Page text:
What does int* resizeArray do that int resizeArray doesn't, what' the deference?

And why do I delete nArray, and not newArray?

#include <iostream>


using namespace std;

void printArray(int* nArray,int size)
{
	// code printing array
}

int* resizeArray(int* nArray, int oldsize, int newsize )
{
	int* newArray = new int[newsize];
    
    // code copying old to new...

    delete[] nArray; // <--- Why not new array
    return newArray;


}

int main()

{
	int* nArray = 0;

	//code...

	delete[] nArray; 
	nArray =0;

}

int* resizeArray is a declaration that states "hey, I want space for a pointer to an int"

int resizeArray is a declaration that states "hey, I want space for an int"

int* resizeArray is a pointer to an int that can be treated as an array, whereas int resizeArray can only be treated as an integer.

That's the short story of it.

What does int* resizeArray do that int resizeArray doesn't, what' the deference?

And why do I delete nArray, and not newArray?

#include <iostream>


using namespace std;

void printArray(int* nArray,int size)
{
	// code printing array
}

int* resizeArray(int* nArray, int oldsize, int newsize )
{
	int* newArray = new int[newsize];
    
    // code copying old to new...

    delete[] nArray; // <--- Why not new array
    return newArray;


}

int main()

{
	int* nArray = 0;

	//code...

	delete[] nArray; 
	nArray =0;

}

Resizing an array is actually copying the array to a different (larger or smaller) block of memory. Internally, a pointer to an array is the memory address of the beginning of a block of memory. So for example, if you say "int q = NewArray[4]" what you are actually telling the computer is to first look to see where NewArray starts by examining the NewArray pointer, and then go 4 memory spaces to the right, and set q to whatever is contained at that location.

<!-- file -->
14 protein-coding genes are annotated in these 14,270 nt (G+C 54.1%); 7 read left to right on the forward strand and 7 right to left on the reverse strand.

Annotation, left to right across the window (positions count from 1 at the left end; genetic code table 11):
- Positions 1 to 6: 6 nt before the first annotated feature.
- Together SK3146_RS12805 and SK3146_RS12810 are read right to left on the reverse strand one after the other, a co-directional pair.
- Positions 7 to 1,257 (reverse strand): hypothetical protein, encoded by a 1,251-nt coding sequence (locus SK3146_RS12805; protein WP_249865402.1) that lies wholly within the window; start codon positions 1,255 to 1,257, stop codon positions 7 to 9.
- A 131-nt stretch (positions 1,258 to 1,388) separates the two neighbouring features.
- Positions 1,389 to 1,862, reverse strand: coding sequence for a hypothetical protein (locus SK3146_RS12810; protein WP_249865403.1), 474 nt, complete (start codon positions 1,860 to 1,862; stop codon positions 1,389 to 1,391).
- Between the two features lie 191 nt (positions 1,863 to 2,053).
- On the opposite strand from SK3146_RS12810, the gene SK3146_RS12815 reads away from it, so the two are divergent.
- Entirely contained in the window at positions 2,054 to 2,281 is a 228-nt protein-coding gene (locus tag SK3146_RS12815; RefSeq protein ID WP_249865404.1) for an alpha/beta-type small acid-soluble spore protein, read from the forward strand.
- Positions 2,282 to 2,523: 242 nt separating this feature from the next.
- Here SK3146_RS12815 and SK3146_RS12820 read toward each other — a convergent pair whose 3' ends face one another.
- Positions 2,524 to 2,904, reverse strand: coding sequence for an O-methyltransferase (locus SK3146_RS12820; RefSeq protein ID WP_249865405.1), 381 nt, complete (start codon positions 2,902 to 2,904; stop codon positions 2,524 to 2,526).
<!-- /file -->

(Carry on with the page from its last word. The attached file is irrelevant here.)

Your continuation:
Here's the breakdown:
1) To resize an array, you first have to make a completely new array with the new size. That is what NewArray is. Create an array with a size of newsize. (which is done for you already I see).
2) Next you would copy the contents of the array you passed into the function. Remember that *nArray is just a pointer to the front of your old array. So you just do something like "for (int i = 0; i < oldsize; ++i) NewArray = nArray;"
3) But now you have two arrays and you have to delete one of them or every time you call the function you will have another extra array taking up memory.
4) So why delete nArray and not NewArray? Deleting is not what you think--you don't delete the NAME of the pointer, but the contents of memory itself. So if you delete NewArray, you would delete everything you just copied. So what you have to do is delete the old block of memory (via delete [] nArray), and then since the name nArray is still around, have it repoint to the NewArray.

5) so why "int* ResizeArray" and not "int ResizeArray". int* is the return value. After you make the copy, you have to return it (at least in this example you do). The reasoning for this is because, in your main(), you will say "oldarray = ResizeArray(oldarray, 10, 5)" for example.

You are perhaps wondering why you can't just say "nArray = NewArray" inside the function itself...and this is a common thing that teachers fail to explain well. The problem is that it wouldn't work. To understand this you have to understand that functions only get a copy of information. You may have heard "pass by value, pass by reference". Where value just gives a copy of the integer or whatever, and reference gets the address. Well start thinking "everything is passed by copy". When you pass by value, you are passing a copy of the integer, when you pass by reference, you are passing a COPY of that memory address, so you can access stuff at that memory address and make permanent changes at those memory locations. When you are passed a copy of an address (i.e. when you pass a pointer), well it's just a copy. It's not the real deal so if you say "nArray = NewArray" inside the function, what you are really saying is "the copy of the address of nArray = NewArray". So you can't change where a pointer points inside a function permanently unless you make modifications (i.e. pass it by int **nArray). Doing this would pass a copy of the reference location of the pointer, so you could make changes to where the pointer points.